Rilling releases Norwalk economic development action plan

From left, Business Advisory Council Chairman Harry Carey, Norwalk Mayor Harry Rilling, Brian Baxendale of SCORE and Economic Development Director Elizabeth Stocker introduce the new Economic Development Action Plan on Wednesday in City Hall.

From left, Business Advisory Council Chairman Harry Carey, Norwalk Mayor Harry Rilling, Brian Baxendale of SCORE and Economic Development Director Elizabeth Stocker introduce the new Economic Development Action Plan on Wednesday in City Hall.

NORWALK, Conn. – A living, breathing document aimed at moving Norwalk forward economically was revealed Wednesday, with promises that it will be revisited and kept current.

The effort to create an Economic Development Action Plan began in October and involved about 40 people, Mayor Harry Rilling said.

“We are here today to release the final product,” Rilling said at a press conference. “I don’t really mean final product because this is a living, breathing document that will help us guide Norwalk’s economic future for three, four, five years out. What we want to do is not let this sit on the shelf and gather dust like some plans do. …we want to revisit this and convene a meeting every six months to kind of look at the document, determine where it needs to be tweaked, measure our progress, on some of the key actions, look at the goals and see if they are still viable goals. So it is really important that we visit this over and over again.”

The plan is available on the city’s website, and here:

Economic Development Plan FINAL 1

It’s already in action, he said. The “Red Carpet” process for expedited permitting was used to get the Head of the Harbor South development going, Rilling said, as the process itself was developed.

“This plan to some degree is already being implemented,” Rilling said.

The goal of Red Carpet is to make the permitting process easier to navigate, a “kind of a one stop shop,” with some application process perhaps available online, he said.

The first action listed in the plan is “Establish a Business Retention and Expansion Program, engaging Norwalk’s corporations, small businesses, and entrepreneurs.”

“The main premise of economic development is to work with the businesses that are here already,” Economic Development Director Elizabeth Stocker said. “Learn more about what they do, who they hire, what kind of needs they have is important because sometimes all it takes is that phone call that visit and they feel better about being in a location because they recognize that the city government does know that they are here and appreciates that factor and we want them to do well as a business in this community.”

So, “Business retention has a lot to do with being available to those businesses,” Stocker said. “If they have a question they know who to call in City Hall. That word city hall makes people feel they are faceless. This helps bring a face to them, they know they can pick up the phone, have a one on one discussion. The mayor makes himself available as well. It’s a real good learning experience for us as well because there’re a lot of products that are still manufactured in the city.”

Rilling spoke of the importance of cutting ribbons, as what might seem like a trivial ceremony to some is very important to the people who have invested their sweat, tears and maybe a life’s savings into a business.

“To go and cut a ribbon and turn your back and say, ‘OK, thanks, welcome to Norwalk,’ and then they never hear from you again, that’s not the right thing,” Riling said. “We need to be there for them. They need to know that we are available, that my economic development director is available to them, they need to know that I am available, that my staff is available and for that matter all of the department heads in the city are available to be there to answer any questions, to help them.”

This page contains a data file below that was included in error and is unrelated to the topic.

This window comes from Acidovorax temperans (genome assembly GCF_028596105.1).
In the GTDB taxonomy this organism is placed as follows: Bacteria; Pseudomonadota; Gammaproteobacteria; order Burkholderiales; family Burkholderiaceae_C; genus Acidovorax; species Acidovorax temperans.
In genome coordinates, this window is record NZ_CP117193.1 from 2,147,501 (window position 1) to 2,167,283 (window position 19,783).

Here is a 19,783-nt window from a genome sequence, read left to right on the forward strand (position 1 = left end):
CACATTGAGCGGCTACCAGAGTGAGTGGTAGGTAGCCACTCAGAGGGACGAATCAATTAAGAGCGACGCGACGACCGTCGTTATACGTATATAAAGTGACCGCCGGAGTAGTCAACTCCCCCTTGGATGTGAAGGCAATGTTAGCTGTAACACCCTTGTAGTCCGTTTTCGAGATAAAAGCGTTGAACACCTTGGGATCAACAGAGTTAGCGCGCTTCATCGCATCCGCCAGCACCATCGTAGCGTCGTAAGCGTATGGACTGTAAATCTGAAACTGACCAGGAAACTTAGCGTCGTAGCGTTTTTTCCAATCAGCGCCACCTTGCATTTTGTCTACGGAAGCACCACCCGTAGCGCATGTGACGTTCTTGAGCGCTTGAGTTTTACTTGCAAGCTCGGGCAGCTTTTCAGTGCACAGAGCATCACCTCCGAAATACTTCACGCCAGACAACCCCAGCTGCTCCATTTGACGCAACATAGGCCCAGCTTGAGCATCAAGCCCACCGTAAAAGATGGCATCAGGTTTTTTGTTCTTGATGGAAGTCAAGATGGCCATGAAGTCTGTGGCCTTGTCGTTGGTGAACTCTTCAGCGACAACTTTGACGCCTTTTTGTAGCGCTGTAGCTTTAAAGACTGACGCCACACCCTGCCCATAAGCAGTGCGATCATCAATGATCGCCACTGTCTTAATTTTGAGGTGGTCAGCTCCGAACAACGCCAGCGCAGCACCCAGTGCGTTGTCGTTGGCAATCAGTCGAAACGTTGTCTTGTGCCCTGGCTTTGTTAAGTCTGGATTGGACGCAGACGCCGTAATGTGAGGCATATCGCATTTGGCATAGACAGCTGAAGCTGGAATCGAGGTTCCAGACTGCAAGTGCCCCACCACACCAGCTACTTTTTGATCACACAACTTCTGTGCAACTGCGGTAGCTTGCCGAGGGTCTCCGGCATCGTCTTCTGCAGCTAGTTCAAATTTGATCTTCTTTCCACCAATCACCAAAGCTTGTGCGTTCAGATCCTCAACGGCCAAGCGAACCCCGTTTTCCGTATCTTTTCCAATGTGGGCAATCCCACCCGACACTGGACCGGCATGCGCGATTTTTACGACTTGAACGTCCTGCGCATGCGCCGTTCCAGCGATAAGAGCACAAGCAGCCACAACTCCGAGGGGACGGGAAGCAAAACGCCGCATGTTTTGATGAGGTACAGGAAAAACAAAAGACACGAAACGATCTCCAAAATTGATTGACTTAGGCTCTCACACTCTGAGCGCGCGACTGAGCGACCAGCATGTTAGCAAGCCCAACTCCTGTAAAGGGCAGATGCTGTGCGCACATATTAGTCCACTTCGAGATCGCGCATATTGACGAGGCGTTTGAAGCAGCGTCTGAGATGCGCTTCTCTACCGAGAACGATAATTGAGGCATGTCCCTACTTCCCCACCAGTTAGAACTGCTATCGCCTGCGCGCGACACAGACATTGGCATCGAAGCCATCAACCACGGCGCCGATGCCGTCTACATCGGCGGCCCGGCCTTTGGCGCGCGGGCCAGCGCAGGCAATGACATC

Rilling credited Stocker, Brian Baxendale of SCORE and Business and Advisory Council Chairman Harry Carey with being the prime movers and shakers in developing the plan.

“Norwalk is a vibrant place,” Rilling said. “It’s alive again and we want to make sure we get people into Norwalk and show them what we have because quite frankly if you look at our resources we pretty much in Norwalk, we have it all.”

“Norwalk is quickly becoming a destination,” Rilling said, going on to explain that he had just gotten a report that showed that Norwalk’s available office space has declined by 3 percent as the availability of office space in surrounding communities has increased.

“I think the handwriting is on the wall,” Rilling said. “People are recognizing Norwalk as a great place to open a business, to retain a business, to expand a business, certainly to live, work, educate their children. So we are really excited about all the positive feedback that we are getting when we reach out to the community. But nothing but really good news when it comes to Norwalk’s future.”


Rod Lopez-Fabrega September 3, 2015 at 8:14 am

Looks and sounds wonderful. Let’s hope the mayor can keep it off the shelf, as he has promised.

It’s a very hopeful and positive move and a confidence builder regarding the achievements of this administration.

Now, if the mayor can take a strong hand in settling the turbulence in the Common Council…

Mrs. Ruby McPherson September 3, 2015 at 11:29 am

Perhaps the Mayor can get the apprenticeship classes back in Norwalk, and the Ct-work that once use to be at Ben Franklin? Since Norwalk has lost out. Why Stamford and Bridgeport have Social Security, Unemployment, more Apprenticeship base and employment assistance, than Norwalk yet other towns rely on Norwalk funding?
He thanked Ms Dumas for the ideal of the Job Trade fair, why not bring back so classes can be held here. If your not employed how can you get to Monroe or Yaleville?

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